Even though it has much less currency than the popular binomial ‘necro-politics’/‘biopolitics’, ‘necro-capitalism’ is a relatively well-established scholarly term. Back in 2008, Subhabrata Bobby Banerjee published a pioneering article on this concept, defining it as ‘contemporary forms of organizational accumulation that involve dispossession and the subjugation of life to the power of death’, and used the impact of the resources industry in developing countries and the privatisation of war and the military as prominent examples of necro-capitalist practices. Within this framework, private companies that provide mercenary and carceral services, like Erik Prince’s notorious Blackwater (later renamed Xe Services and then Academi) and Frontier Services Group—which was recently in the spotlight for its planned involvement in Xinjiang (Roche 2019)—have been described as ‘necrocapitalism in full bloom; the blending of war and business; one step closer to the necrolypse’ (Fleming 2018: 139). More recently, Sabina Lawreniuk (2020: 201) has written about ‘necrocapitalistic networks’ in relation to the fate of Cambodian garment workers during the COVID-19 pandemic, arguing that ‘the crisis exhumes a crude reality that production networks are infrastructures of biopower that foster, amplify, and optimise life for consumers at the expense of the depletion, injury, and death of workers’.
While certainly less dramatic than war, the mercenary industry, and starving workers, the practices of ‘everyday necro-capitalism’ such as those I have sketched in this short essay deserve more attention. They might look kitsch and silly, but they showcase a triumphant market, before which even death apparently must bow. One could interpret them as attempts to tame the wild modern death discussed by Ariès, but to me they seem simple attempts to obfuscate underlying truths about life, death, and the limitations of the market. In this sense, they mark a stark departure from our relationship with death in ages past. Writing in the 1970s, Ivan Illich (1976) argued that the iconography of death had passed through five distinct stages over the past 500 years: 1) the fifteenth-century ‘dance of the dead’; 2) the Renaissance dance at the bidding of the skeleton man, the so-called Dance of Death; 3) the bedroom scene of the ageing lecher under the ancien régime; 4) the nineteenth-century doctor in his struggle against the roaming phantoms of consumption and pestilence; and 5) the mid-twentieth-century doctor who steps between the patient and his death. To these he added a sixth stage for the dominant image of his age, which—similar to what Ariès would argue a few years later—was death under intensive hospital care. In this last incarnation, Illich read new levels of social control befitting the industrial ethos of capitalist society, a new dynamic that led to a loss of dignity for death, which was now supposedly ‘managed’ by doctors—even though, to be honest, it is possible to find echoes of this loss of dignity in literature way before the mid twentieth century, most famously in Rainer Maria Rilke’s 1910 novel, The Notebooks of Malte Laurids Brigge, in which the author bemoans the triviality of dying in a hospital:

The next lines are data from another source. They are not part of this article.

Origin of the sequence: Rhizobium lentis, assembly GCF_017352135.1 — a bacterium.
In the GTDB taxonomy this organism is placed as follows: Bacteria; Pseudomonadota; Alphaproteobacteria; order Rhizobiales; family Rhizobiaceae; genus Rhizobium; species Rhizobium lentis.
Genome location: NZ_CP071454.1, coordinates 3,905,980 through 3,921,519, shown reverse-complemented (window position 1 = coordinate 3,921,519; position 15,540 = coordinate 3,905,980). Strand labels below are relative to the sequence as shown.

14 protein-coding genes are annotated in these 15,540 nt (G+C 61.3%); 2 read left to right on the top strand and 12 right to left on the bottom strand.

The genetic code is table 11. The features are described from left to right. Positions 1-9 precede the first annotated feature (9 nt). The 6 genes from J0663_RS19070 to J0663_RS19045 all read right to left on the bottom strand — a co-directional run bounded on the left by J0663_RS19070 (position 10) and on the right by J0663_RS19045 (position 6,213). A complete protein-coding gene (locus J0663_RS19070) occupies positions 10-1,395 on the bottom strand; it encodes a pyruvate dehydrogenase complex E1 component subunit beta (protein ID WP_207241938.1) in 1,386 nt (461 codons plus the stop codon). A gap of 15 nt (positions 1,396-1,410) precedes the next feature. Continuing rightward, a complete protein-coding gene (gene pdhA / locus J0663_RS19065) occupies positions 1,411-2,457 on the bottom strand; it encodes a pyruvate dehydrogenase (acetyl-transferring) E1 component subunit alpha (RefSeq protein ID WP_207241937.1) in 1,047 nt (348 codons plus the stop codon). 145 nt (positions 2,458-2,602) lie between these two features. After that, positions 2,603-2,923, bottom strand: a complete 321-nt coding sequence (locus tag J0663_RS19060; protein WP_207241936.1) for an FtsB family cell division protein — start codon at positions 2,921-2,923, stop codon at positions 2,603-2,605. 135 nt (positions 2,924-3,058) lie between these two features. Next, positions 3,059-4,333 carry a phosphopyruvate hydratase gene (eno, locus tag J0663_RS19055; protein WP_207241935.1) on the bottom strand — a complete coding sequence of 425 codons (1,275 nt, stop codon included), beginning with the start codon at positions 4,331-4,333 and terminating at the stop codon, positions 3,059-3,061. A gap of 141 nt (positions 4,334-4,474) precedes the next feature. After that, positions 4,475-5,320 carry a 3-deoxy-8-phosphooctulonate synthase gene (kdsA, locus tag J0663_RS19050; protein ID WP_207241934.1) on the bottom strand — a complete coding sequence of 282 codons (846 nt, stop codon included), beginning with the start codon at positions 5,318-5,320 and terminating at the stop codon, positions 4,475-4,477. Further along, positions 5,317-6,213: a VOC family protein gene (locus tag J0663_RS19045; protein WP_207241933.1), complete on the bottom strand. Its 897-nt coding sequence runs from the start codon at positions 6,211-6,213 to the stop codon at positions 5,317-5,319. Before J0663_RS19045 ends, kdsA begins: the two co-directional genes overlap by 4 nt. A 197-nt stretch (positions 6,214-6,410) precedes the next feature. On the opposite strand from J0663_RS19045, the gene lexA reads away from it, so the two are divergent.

Now there is dying in 559 beds. Factory-style, of course. With such enormous production the individual death is not carried out so well, but that’s not what matters either. It’s a question of numbers. Who today will pay something for a death that has been well worked out? No one. Even the rich, who could afford to die in great detail, are beginning to get careless and indifferent: the desire to have a death of one’s own is becoming even rarer. (Rilke 2000)
If we consider the current manifestations of ‘everyday necro-capitalism’, we might be well into a seventh stage. While the physical act of dying remains solidly in the realm of medicine, death is now often represented as being under the authority not of doctors, but of the market. Whether it be cautionary depictions of a collapse of society in the wake of a zombie apocalypse, targeted funeral advertisements, or attempts to escape from the vagaries of the market by seeking refuge in the funeral industry, we see death subordinate to capitalist relations. This represents a stark rupture not only with the triumphant death portrayed in medieval artworks such as Buonamico Buffalmacco’s fresco, but also with centuries of representation. While many will undoubtedly see this as a sign of progress—after all, knowing that death is unavoidable, why should we live in its constant shadow, why shouldn’t we be able to laugh at death to exorcise our fear of it—it is also important to realise that this shift ultimately reinforces the perception that there is no dimension of human relations that remains unfettered from capitalism, nor can there be (which is the basic tenet of capitalist realism). Elated as we might feel at seeing death humiliated, there is a certain sadness in realising that even the old Leveller has now been turned into a servant of the status quo.